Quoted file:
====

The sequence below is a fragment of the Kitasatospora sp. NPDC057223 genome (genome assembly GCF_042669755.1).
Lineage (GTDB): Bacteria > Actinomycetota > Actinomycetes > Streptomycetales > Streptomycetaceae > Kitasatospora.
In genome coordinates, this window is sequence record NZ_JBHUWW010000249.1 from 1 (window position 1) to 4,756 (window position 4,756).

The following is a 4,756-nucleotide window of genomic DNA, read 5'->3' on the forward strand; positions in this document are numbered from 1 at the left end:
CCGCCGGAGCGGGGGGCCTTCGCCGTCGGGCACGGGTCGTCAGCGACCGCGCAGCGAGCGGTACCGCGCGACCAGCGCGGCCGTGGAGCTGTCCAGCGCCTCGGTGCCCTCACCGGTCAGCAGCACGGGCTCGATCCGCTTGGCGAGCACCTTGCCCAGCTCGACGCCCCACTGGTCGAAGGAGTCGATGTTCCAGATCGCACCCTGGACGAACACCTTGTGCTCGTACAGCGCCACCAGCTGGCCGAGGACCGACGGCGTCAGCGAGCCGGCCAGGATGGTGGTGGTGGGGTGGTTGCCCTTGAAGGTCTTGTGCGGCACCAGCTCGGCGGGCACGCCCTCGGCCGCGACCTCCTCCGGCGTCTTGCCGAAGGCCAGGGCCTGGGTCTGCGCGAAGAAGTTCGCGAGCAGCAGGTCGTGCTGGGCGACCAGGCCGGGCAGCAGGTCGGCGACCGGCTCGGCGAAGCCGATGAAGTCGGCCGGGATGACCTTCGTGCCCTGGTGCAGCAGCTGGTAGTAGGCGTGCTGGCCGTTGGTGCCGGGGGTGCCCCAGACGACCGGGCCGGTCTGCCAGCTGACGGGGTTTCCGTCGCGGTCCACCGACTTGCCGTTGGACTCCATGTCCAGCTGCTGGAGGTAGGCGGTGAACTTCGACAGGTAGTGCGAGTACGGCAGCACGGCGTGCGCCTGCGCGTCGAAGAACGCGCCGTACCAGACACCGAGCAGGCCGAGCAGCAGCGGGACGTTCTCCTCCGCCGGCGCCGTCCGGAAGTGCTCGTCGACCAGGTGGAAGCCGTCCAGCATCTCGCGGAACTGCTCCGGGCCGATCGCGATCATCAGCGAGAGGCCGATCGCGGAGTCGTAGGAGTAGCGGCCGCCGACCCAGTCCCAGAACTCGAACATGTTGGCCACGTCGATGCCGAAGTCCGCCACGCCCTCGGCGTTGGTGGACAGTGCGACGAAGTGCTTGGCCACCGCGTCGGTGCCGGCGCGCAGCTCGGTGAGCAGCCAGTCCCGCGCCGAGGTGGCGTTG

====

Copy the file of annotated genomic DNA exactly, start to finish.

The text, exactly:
The sequence below is a fragment of the Kitasatospora sp. NPDC057223 genome (genome assembly GCF_042669755.1).
Lineage (GTDB): Bacteria > Actinomycetota > Actinomycetes > Streptomycetales > Streptomycetaceae > Kitasatospora.
In genome coordinates, this window is sequence record NZ_JBHUWW010000249.1 from 1 (window position 1) to 4,756 (window position 4,756).

The following is a 4,756-nucleotide window of genomic DNA, read 5'->3' on the forward strand; positions in this document are numbered from 1 at the left end:
CCGCCGGAGCGGGGGGCCTTCGCCGTCGGGCACGGGTCGTCAGCGACCGCGCAGCGAGCGGTACCGCGCGACCAGCGCGGCCGTGGAGCTGTCCAGCGCCTCGGTGCCCTCACCGGTCAGCAGCACGGGCTCGATCCGCTTGGCGAGCACCTTGCCCAGCTCGACGCCCCACTGGTCGAAGGAGTCGATGTTCCAGATCGCACCCTGGACGAACACCTTGTGCTCGTACAGCGCCACCAGCTGGCCGAGGACCGACGGCGTCAGCGAGCCGGCCAGGATGGTGGTGGTGGGGTGGTTGCCCTTGAAGGTCTTGTGCGGCACCAGCTCGGCGGGCACGCCCTCGGCCGCGACCTCCTCCGGCGTCTTGCCGAAGGCCAGGGCCTGGGTCTGCGCGAAGAAGTTCGCGAGCAGCAGGTCGTGCTGGGCGACCAGGCCGGGCAGCAGGTCGGCGACCGGCTCGGCGAAGCCGATGAAGTCGGCCGGGATGACCTTCGTGCCCTGGTGCAGCAGCTGGTAGTAGGCGTGCTGGCCGTTGGTGCCGGGGGTGCCCCAGACGACCGGGCCGGTCTGCCAGCTGACGGGGTTTCCGTCGCGGTCCACCGACTTGCCGTTGGACTCCATGTCCAGCTGCTGGAGGTAGGCGGTGAACTTCGACAGGTAGTGCGAGTACGGCAGCACGGCGTGCGCCTGCGCGTCGAAGAACGCGCCGTACCAGACACCGAGCAGGCCGAGCAGCAGCGGGACGTTCTCCTCCGCCGGCGCCGTCCGGAAGTGCTCGTCGACCAGGTGGAAGCCGTCCAGCATCTCGCGGAACTGCTCCGGGCCGATCGCGATCATCAGCGAGAGGCCGATCGCGGAGTCGTAGGAGTAGCGGCCGCCGACCCAGTCCCAGAACTCGAACATGTTGGCCACGTCGATGCCGAAGTCCGCCACGCCCTCGGCGTTGGTGGACAGTGCGACGAAGTGCTTGGCCACCGCGTCGGTGCCGGCGCGCAGCTCGGTGAGCAGCCAGTCCCGCGCCGAGGTGGCGTTG